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Old September 1st, 2007, 05:03 PM   #1
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Can you shoot uncompressed?

I searched the forums, but I couldn't find an answer whether or not you can shoot uncompressed, and if so, how to do it? Is it available or will it be available?

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Old September 1st, 2007, 08:22 PM   #2
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Yes you can shoot uncompressed with 4:2:2 color space.

How you go about it depends on which camera your using, but basically you need an off camera recorder (like a powerful computer connected to a sufficiently fast RAID). You need a capture card in the computer capable of recording uncompressed HD, and finally you need a way to connect your camera to the capture card (with the HD100 you would use the analog compenent outs).
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Old September 1st, 2007, 09:08 PM   #3
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Brian,

I am very, very new to video production so please take what I say with a grain of salt! We're looking at getting up to 3 HD251e's because of the HD-SDI output--it's the only way to capture uncompressed. You'll need a grunty machine to capture it to-- see Mike Curtis' excellent article on suggested uncompressed workstations http://www.dv.com/features/features_...leId=196602702.

My understanding is that "uncompressed" with ProHD gives you a 4:2:2 10bit signal. If the data rate is just too massive for your system to cope with (and it's unrealistic to drop $15-$20k on a new workstation) you could run it through the AJA Io to downsize the file to ProRes422 while still maintaining relatively uncompressed footage quality (720p24f in ProResHQ is approx 38GB/hr). Obviously if you're on location (like a lot of your shooting Brian) being tethered to a RAID is going to make it tough.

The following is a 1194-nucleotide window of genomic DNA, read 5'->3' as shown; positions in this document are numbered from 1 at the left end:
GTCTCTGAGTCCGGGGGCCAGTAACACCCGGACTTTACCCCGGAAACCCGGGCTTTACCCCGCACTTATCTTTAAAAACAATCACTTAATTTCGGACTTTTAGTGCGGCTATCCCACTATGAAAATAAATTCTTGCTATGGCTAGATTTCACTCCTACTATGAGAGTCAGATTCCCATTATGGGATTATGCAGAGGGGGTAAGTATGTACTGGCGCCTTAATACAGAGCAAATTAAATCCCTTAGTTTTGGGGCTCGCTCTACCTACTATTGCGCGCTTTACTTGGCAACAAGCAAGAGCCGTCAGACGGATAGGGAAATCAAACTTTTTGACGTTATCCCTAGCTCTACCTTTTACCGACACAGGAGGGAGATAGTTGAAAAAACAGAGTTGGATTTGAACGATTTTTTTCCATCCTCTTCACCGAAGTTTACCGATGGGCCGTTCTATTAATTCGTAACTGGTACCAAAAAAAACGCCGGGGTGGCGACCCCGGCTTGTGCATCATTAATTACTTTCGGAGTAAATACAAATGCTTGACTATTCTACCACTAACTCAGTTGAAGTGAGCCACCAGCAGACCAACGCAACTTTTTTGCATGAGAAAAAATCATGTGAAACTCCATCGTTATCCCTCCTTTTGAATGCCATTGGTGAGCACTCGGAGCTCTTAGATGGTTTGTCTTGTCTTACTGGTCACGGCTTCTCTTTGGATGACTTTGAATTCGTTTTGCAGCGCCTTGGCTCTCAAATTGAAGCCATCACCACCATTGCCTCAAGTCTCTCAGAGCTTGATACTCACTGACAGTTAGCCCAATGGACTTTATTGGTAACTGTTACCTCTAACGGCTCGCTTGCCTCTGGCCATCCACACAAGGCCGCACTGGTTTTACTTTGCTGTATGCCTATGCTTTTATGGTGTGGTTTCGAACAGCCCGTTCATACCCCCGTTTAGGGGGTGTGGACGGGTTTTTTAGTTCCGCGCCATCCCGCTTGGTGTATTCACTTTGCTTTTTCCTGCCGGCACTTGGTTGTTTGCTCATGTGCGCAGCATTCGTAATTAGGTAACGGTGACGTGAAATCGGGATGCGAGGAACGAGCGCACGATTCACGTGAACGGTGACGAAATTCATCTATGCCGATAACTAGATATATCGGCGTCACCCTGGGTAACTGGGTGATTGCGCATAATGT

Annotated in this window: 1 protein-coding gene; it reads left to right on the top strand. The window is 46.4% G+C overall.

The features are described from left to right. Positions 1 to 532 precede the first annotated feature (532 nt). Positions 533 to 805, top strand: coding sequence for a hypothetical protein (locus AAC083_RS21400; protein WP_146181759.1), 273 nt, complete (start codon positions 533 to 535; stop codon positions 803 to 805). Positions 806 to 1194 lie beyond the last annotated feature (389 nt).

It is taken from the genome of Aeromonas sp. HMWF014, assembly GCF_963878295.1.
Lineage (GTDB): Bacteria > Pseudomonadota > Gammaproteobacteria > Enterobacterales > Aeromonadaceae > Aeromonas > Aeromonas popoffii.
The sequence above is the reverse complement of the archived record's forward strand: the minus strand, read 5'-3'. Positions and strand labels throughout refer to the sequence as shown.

Hopefully someone much more knowledgable than me will help out! BTW really enjoy seeing your flicks--we laughed a lot at The Date!
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Old September 1st, 2007, 09:16 PM   #4
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Quote:
Originally Posted by Brian Duke View Post
I searched the forums, but I couldn't find an answer whether or not you can shoot uncompressed, and if so, how to do it? Is it available or will it be available?

Thanks D
With which camera?

They all "shoot" uncompressed, but only the 250/251 will let you get out of of the camera digitally, through the SDI.

The 200/201/110/111/100/101 have uncompressed at the analog component outputs only.

In all cases, how you then take the signal and deal with is the issue.
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Old September 1st, 2007, 11:26 PM   #5
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Do they really shoot uncompressed, or do they compress to an M2t intermediate in the camera and decompress at the output stage?

In other words, is there any documented evidence from the manufacturer or otherwise equally technically astute entity that the video stream at the output port is exactly what was captured with no intermediate compression and decompression in camera?

I've never been able to get a clear answer to this. I know that I WISH it were true, but...
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Old September 1st, 2007, 11:35 PM   #6